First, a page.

Theses and Dissertations

Issuing Body

Mississippi State University


Mercer, Andrew

Committee Member

Dyer, Jamie

Committee Member

Brown, Michael

Committee Member

Zhang, Song

Date of Degree


Document Type

Dissertation - Open Access


Earth and Atmospheric Sciences

Degree Name

Doctor of Philosophy


College of Arts and Sciences


Department of Geosciences


The use of numerical weather prediction (NWP) has brought significant improvements to severe weather outbreak forecasting; however, determination of the primary mode of severe weather (in particular tornadic and nontornadic outbreaks) continues to be a challenge. Uncertainty in model runs contributes to forecasting difficulty; therefore it is beneficial to a forecaster to understand the sources and magnitude of uncertainty in a severe weather forecast. This research examines the impact of data assimilation, microphysics parameterizations, and planetary boundary layer (PBL) physics parameterizations on severe weather forecast accuracy and model variability, both at a mesoscale and synoptic-scale level. NWP model simulations of twenty United States tornadic and twenty nontornadic outbreaks are generated. In the first research phase, each case is modeled with three different modes of data assimilation and a control. In the second phase, each event is modeled with 15 combinations of physics parameterizations: five microphysics and three PBL, all of which were designed to perform well in convective weather situations. A learning machine technique known as a support vector machine (SVM) is used to predict outbreak mode for each run for both the data assimilated model simulations and the different parameterization simulations. Parameters determined to be significant for outbreak discrimination are extracted from the model simulations and input to the SVM, which issues a diagnosis of outbreak type (tornadic or nontornadic) for each model run. In the third phase, standard synoptic parameters are extracted from the model simulations and a k-means cluster analysis is performed on tornadic and nontornadic outbreak data sets to generate synoptically distinct clusters representing atmospheric conditions found in each type of outbreak. Variations among the synoptic features in each cluster are examined across the varied physics parameterization and data assimilation runs. Phase I found that conventional and HIRS-4 radiance assimilation performs best of all examined assimilation variations by lowering false alarm ratios relative to other runs. Phase II found that the selection of PBL physics produces greater spread in the SVM classification ability. Phase III found that data assimilation generates greater model changes in the strength of synoptic-scale features than either microphysics or PBL physics parameterization.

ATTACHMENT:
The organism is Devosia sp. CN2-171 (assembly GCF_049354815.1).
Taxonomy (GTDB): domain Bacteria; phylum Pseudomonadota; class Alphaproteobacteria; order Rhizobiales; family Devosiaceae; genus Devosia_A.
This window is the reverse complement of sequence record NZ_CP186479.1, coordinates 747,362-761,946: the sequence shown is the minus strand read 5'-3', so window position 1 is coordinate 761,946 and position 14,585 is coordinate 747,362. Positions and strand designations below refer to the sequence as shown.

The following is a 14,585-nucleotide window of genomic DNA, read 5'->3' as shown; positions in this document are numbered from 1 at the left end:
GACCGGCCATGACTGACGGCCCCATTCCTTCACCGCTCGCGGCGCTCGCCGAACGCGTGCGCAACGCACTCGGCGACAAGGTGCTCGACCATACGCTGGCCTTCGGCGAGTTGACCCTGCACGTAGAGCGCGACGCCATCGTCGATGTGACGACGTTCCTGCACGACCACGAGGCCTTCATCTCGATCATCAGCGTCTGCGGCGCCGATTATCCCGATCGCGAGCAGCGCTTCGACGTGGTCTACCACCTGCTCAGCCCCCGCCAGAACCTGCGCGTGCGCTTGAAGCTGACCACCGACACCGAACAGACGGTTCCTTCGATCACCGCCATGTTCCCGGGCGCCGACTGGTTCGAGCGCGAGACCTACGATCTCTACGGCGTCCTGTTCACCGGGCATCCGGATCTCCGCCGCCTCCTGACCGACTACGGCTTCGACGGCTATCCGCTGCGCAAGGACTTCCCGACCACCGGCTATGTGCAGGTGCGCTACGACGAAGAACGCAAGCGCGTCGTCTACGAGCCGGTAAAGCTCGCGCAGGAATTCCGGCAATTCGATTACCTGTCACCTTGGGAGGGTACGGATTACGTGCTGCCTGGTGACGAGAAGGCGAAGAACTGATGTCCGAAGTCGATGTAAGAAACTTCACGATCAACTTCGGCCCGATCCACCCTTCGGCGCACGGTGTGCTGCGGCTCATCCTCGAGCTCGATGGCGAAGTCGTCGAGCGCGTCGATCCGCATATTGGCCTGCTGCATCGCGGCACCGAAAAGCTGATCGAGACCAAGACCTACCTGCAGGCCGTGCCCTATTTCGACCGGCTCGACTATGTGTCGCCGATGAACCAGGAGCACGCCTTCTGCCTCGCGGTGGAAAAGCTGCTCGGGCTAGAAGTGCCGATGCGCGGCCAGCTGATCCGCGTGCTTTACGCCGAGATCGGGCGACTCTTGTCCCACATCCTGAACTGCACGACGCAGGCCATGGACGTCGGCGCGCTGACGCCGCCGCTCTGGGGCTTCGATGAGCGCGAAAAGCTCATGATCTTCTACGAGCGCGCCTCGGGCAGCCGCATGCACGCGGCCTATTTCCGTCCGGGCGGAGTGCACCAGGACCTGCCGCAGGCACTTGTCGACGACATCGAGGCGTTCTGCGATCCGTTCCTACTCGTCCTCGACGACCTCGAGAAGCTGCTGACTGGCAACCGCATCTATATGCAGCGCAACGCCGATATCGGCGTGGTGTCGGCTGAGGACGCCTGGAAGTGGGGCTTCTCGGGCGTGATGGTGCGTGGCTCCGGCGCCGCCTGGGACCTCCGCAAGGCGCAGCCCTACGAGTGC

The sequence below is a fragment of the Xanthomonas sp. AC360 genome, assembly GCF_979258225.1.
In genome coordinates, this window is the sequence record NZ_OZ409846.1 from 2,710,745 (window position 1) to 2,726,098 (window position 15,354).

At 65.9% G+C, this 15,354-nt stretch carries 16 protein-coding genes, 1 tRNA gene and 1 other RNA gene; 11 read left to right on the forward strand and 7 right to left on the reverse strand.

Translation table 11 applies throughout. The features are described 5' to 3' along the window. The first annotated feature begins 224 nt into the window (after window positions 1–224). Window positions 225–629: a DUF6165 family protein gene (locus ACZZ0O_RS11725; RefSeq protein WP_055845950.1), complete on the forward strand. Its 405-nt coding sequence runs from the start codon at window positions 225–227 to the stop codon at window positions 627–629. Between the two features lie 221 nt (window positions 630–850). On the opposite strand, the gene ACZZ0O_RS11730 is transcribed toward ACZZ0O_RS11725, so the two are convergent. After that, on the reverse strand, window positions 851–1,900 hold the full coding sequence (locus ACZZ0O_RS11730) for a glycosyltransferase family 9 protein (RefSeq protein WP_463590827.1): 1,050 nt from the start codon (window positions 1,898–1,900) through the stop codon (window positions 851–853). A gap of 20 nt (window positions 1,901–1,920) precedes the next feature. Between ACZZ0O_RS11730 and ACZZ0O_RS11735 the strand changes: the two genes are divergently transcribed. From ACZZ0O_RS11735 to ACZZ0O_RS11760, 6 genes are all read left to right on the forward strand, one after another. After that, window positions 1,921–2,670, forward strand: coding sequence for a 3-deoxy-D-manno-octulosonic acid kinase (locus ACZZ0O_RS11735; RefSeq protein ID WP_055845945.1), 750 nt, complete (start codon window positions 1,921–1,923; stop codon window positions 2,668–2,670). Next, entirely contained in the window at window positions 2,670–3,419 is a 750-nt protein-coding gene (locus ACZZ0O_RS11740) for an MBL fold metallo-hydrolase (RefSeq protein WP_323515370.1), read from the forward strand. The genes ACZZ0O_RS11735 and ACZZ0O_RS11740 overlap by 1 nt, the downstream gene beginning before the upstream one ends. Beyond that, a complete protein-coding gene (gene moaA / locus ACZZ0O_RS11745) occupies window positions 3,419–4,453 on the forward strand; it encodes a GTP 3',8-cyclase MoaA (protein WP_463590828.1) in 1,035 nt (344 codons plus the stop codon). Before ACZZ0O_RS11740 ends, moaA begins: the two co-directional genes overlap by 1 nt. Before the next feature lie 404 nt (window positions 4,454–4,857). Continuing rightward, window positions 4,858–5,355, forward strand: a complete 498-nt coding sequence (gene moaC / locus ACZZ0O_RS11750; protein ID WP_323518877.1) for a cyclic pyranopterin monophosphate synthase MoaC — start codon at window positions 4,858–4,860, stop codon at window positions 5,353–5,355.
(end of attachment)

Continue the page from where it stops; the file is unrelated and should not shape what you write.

mesoscale meteorology||support vector machines||data assimilation||planetary boundary layer physics||microphysics||model parameterization||convective weather||severe weather||Numerical weather prediction||synoptic meteorology